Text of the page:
While many companies claimed to have invented the first wristwatch, in truth, there had never been a patent for it.
History has it that the first wristwatch was created for the Queen of Naples in 1812. Back then, wristwatches were primarily worn by women as men preferred using pocket watches.
World War I changed everything as wristwatches were more practical for soldiers to wear in combat.
Having a watch strapped on their wrists also enabled soldiers to measure the timing of a bombardment easily.
Swiss watch manufacturer, Girard-Perregaux made 2,000 wristwatches for Emperor Wilhelm I of Germany who ordered them for his naval officers during the 1880s.
Smartwatches, the Future
Technology is becoming more sophisticated, what with smartphones and smart TVs. We even have smart houses which control home appliances via the Internet of Things (IoT).
Looks like we are finally living in sciencefiction. Since smartwatches also operate through IoT, they are usually paired with smartphones via Bluetooth or WiFi, where mobile app notifications pop up on the watch.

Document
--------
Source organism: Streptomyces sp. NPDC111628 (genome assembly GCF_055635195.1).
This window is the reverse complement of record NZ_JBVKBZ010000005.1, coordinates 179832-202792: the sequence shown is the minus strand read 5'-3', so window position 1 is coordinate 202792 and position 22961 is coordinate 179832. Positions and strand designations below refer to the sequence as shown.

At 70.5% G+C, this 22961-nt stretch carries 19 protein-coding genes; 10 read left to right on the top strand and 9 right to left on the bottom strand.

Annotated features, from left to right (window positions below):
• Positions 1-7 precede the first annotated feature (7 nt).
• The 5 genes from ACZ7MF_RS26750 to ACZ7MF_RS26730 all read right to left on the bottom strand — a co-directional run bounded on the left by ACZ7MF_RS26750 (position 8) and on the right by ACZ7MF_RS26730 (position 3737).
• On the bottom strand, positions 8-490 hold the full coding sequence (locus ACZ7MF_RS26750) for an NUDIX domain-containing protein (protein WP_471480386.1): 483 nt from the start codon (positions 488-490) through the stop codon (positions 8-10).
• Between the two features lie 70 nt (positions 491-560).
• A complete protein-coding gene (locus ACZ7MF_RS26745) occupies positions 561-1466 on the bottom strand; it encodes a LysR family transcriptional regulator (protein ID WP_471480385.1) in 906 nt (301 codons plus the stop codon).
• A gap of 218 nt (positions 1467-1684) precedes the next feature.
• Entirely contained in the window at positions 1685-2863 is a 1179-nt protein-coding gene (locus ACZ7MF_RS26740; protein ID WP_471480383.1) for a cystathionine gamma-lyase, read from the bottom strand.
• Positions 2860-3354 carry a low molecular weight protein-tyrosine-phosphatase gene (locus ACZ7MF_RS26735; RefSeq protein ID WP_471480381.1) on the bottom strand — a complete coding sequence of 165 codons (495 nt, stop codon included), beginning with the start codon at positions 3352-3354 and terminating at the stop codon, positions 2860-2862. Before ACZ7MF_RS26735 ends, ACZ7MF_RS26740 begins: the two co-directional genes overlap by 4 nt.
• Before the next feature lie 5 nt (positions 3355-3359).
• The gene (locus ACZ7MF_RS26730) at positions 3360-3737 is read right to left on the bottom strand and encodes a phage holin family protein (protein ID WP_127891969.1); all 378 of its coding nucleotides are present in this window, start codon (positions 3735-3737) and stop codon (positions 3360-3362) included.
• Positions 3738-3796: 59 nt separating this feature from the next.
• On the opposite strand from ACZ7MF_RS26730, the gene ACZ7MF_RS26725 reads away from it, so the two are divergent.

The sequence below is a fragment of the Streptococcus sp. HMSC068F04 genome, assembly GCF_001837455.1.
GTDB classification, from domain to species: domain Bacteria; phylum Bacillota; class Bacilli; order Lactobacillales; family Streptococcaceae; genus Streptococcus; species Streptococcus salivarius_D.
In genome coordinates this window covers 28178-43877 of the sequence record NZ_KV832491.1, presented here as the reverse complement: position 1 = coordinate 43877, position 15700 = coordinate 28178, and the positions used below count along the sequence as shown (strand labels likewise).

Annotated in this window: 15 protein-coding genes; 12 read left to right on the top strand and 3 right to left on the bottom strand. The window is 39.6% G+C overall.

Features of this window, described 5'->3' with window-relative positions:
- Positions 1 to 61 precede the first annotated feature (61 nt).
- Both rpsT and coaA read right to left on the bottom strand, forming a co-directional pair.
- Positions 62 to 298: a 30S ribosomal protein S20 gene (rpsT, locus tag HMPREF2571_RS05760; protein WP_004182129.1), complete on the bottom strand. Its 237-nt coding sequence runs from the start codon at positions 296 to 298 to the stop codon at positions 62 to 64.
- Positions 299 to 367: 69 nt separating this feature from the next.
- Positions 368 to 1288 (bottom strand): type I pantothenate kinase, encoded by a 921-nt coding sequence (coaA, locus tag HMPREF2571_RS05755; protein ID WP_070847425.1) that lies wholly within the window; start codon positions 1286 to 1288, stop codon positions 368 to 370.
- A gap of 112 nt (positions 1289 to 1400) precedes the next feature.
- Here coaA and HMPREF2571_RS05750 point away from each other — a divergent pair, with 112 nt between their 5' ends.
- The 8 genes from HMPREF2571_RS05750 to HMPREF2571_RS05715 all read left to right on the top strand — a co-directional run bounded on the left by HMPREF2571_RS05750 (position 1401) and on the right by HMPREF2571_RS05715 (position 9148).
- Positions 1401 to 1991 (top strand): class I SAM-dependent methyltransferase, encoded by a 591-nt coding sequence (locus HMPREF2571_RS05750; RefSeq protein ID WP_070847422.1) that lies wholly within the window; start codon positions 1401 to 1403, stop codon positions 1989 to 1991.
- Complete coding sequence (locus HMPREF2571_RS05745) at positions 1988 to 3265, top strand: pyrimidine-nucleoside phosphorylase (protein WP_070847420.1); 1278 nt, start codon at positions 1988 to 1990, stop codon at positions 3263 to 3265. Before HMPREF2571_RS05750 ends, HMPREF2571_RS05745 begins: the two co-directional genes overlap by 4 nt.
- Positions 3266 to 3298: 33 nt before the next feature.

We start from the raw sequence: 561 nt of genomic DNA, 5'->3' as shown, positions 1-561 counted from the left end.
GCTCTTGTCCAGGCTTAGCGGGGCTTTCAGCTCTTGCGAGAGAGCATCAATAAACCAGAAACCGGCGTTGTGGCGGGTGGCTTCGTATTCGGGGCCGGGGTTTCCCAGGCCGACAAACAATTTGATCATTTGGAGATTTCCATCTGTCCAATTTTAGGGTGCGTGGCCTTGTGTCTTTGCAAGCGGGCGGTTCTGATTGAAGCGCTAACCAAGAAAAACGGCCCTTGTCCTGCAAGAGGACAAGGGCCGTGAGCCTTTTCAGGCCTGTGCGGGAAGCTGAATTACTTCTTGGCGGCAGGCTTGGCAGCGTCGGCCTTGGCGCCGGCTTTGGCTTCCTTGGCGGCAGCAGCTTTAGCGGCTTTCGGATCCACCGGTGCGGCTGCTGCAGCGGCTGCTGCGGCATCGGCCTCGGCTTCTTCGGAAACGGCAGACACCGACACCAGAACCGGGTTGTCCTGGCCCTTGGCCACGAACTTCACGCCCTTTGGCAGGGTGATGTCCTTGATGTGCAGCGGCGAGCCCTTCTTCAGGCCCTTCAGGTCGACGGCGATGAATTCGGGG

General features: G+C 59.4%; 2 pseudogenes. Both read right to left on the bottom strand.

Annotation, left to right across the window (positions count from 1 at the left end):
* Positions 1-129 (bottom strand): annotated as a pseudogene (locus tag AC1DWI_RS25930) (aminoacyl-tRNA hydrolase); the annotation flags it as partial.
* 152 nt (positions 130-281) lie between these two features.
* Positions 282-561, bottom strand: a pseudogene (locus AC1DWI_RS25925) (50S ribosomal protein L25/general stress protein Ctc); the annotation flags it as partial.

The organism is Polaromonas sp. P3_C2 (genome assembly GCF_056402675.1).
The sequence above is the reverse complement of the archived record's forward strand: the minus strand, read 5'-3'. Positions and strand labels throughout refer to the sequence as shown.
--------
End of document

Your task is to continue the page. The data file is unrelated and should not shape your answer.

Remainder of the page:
They even include special safety features. Take the Apple Watch Series 4 and Series 5 which comes with a fall detection system.
How the system works is that the Apple watch would detect the user’s movement and they would know whether they have fallen.
The watch will display a notification to inform the user to respond within 60 seconds.
If the user does not do so, it will automatically contact authorities on the user’s behalf.
Fitness enthusiasts also use smartwatches to track their heartbeat — how many steps they have taken in a day, how many calories they have consumed or burned and even monitor their sleep pattern.
If you are cycling, jogging or hiking in unfamiliar territories, the smartwatches are also installed with built-in GPS as well as receive location-specific alerts.
With the technological advancements of smartwatches, they are, however, unlikely to functionally replace smartphones as they are only complementing the latter, allowing users to free their hands during activities.